It took me a while to get it working, and I was a constant visitor to Kernel Debugger Land (KDL). Eventually things started to come together, and I had code that would react to network packets, running inside the kernel. The next step was simple -- write a socket driver that we could use to communicate with the stack! Oh yes, such a simple exercise! Well, in fact, using the code from Philippe as a base, it turned out be relatively simple. In about an hour, I had a simple driver that could actually open a socket in the stack!

The Home Stretch

Next was to make a library that knew how to talk to the socket driver in a sensible fashion. This had been discussed on the list, and the general consensus was to call it libnet.so. The Be version had all sorts of functionality that traditional unix systems have in their libc (Be's libroot), so these are being moved and added to our libnet as well. Already we have various inet_ functions available. Writing the library took about 30 minutes and then compiling and linking a small test app against it about another 20 minutes. Suddenly it all worked! Yes, the test app opened a socket in the new net stack and then closed it again. Not much maybe, but a huge step forward in terms of proving our approach.

Over the last couple of days [editor's note: this article was originally submitted 2 weeks ago], I've added support for the functions we had prior to our move to kernel land. Along the way, I've expanded the configuration support and built an ifconfig application that can set the ip address for an interface and show details of the devices configured.

At present libnet.so can do the following...

  • socket()
  • closesocket()
  • bind()
  • sendto()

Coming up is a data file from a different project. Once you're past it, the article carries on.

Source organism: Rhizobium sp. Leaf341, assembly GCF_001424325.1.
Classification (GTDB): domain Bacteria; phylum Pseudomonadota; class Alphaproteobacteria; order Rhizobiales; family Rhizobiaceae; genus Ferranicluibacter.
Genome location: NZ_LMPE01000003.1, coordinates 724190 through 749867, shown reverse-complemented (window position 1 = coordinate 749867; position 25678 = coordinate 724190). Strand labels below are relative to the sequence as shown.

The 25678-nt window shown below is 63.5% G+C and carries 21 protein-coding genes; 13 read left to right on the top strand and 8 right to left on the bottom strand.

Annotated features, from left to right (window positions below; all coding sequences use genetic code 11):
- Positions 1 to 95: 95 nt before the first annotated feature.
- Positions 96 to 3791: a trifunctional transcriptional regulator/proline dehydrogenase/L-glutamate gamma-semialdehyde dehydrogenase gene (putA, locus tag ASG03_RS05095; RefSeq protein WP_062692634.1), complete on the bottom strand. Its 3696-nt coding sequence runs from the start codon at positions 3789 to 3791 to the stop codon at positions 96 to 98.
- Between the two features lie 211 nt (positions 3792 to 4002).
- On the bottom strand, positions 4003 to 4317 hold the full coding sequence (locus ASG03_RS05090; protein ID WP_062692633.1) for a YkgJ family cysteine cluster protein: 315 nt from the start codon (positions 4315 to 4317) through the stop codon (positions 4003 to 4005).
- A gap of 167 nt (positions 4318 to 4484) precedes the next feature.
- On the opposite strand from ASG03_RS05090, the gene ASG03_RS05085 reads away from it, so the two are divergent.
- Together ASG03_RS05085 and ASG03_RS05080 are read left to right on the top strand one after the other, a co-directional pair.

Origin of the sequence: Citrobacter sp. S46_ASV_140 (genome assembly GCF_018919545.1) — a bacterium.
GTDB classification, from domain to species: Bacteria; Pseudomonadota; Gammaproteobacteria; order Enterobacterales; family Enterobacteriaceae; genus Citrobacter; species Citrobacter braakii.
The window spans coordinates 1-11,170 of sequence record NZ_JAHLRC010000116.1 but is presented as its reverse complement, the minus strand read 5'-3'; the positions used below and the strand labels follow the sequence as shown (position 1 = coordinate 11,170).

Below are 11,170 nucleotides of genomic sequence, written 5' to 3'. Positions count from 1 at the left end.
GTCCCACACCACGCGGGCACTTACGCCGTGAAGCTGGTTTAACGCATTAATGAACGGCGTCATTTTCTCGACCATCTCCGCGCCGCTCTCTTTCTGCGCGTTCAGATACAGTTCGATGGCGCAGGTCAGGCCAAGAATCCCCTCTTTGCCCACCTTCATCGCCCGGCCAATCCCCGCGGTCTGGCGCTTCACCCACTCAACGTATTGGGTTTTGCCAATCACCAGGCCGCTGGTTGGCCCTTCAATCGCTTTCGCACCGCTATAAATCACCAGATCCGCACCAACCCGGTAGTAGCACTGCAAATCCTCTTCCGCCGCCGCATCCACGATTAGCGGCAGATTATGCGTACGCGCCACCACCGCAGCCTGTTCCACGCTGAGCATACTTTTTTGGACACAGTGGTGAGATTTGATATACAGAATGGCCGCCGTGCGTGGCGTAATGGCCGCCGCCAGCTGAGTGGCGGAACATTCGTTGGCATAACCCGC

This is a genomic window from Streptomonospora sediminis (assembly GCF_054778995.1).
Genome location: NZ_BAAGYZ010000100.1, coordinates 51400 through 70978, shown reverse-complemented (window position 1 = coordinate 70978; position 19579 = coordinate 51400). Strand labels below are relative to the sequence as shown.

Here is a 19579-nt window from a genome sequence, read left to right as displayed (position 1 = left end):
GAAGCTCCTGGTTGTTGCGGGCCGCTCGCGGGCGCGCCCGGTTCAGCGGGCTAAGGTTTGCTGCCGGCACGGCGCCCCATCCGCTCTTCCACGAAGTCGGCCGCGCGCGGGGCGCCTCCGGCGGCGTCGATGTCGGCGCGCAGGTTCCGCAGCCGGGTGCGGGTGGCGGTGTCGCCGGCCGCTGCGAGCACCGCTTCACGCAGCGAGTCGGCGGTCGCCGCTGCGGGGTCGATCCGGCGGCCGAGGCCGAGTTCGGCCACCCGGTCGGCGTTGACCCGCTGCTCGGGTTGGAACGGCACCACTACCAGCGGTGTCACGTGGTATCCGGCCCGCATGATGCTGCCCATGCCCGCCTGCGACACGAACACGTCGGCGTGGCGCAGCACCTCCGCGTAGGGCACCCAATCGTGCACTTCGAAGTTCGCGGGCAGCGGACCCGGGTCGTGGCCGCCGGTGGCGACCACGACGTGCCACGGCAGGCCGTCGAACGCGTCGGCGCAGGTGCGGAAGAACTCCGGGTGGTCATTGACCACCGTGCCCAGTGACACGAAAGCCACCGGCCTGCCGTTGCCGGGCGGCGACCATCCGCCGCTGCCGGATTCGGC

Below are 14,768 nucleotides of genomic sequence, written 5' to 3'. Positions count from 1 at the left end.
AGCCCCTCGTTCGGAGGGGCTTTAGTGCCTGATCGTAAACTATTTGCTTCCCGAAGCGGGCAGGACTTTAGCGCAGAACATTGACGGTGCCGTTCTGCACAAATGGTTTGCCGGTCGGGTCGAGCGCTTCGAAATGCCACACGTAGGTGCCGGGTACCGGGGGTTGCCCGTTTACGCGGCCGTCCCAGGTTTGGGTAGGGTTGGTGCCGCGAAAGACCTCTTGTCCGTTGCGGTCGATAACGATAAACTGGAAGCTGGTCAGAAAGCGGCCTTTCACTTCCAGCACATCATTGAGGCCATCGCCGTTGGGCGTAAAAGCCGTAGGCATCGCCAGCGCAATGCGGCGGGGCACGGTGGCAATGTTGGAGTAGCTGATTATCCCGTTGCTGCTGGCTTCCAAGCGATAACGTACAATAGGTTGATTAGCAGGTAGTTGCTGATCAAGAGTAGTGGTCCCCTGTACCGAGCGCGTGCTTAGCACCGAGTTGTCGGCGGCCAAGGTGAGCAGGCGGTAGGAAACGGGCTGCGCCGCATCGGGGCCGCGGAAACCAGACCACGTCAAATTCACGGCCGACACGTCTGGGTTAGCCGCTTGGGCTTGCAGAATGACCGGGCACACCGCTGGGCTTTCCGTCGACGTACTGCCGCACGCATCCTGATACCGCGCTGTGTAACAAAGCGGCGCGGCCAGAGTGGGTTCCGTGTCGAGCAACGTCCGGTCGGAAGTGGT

• recvfrom()

Support is also written and just needs testing for:

  • listen()
  • connect()

Where next?

Well, the path has been long, and has taken more twists than I care to remember. The result? Well, today we have a set of code that builds as either a kernel network stack or as a userland application. The userland application isn't really usable for much beyond basic testing, as tests need to be written into the application itself, but it is still proving to be invaluable in debugging new code.

I'd like to say that I'm 100% sure what will be done next, but I'm not. There are a lot of things that need to be fixed and even more things that need to be added. Among the highlights of things that need to be done before long are:

  • routing sockets
  • ip fragmentation
  • ip options
  • icmp error function
  • netstat application

Well, hopefully that makes things somewhat clearer and gives you an idea of how we're getting on. Keep watching this space.

Hardware OpenGL and where it should take us by Michael Phipps 
I want to talk a little bit (and I do mean a little) about the issues around even doing a HWOGL (Hardware OpenGL) implementation. Then I want to talk a little bit about my vision about where things should go and why.

Prepare yourself for an earthshaking statement: A quality implementation of hardware accelerated 3D graphics is hard. Be labored away at it for over a year, with staffing that was quite good (some of whom I knew personally). You see, video card companies are always tweaking their drivers to squeeze more speed out. There are tons of issues an implementor has to deal with:

  • taking advantage of everything that every card maker offers
  • making up for, in software, what each card maker *doesn't* offer
  • being fast
  • looking good
  • not slagging the system

I like playing games. HW accelerated OpenGL is important to me. I was crestfallen, the other day, when I saw that Neverwinter Nights will not be coming out for BeOS. I can't fault the publisher, since no one could use it legally, but I still don't like it. I *want* BeOS to be a great gaming platform.

So, you are asking yourself, why is he talking about gaming, what does this have to do with 3D GUIs, and, well, why doesn't he just go and do something about it?

All good questions. Gaming is the most frequent and most well understood usage of 3D graphics. Many of the people in the GlassElevator list, recently, described various input methods for 3D in terms of games that they had played. All well and good. 3D games (and 3D guis) are exceptionally unrealistic without hardware acceleration. As for doing something about it, well, there are several issues.

First off, engineers aren't lego blocks -- you can't just arrange them any way that you want. :-) Secondly, no one has come on board and said "I know *a lot* about 3D and I want to do this". Third, it is out of scope for R1, since R5 didn't have it.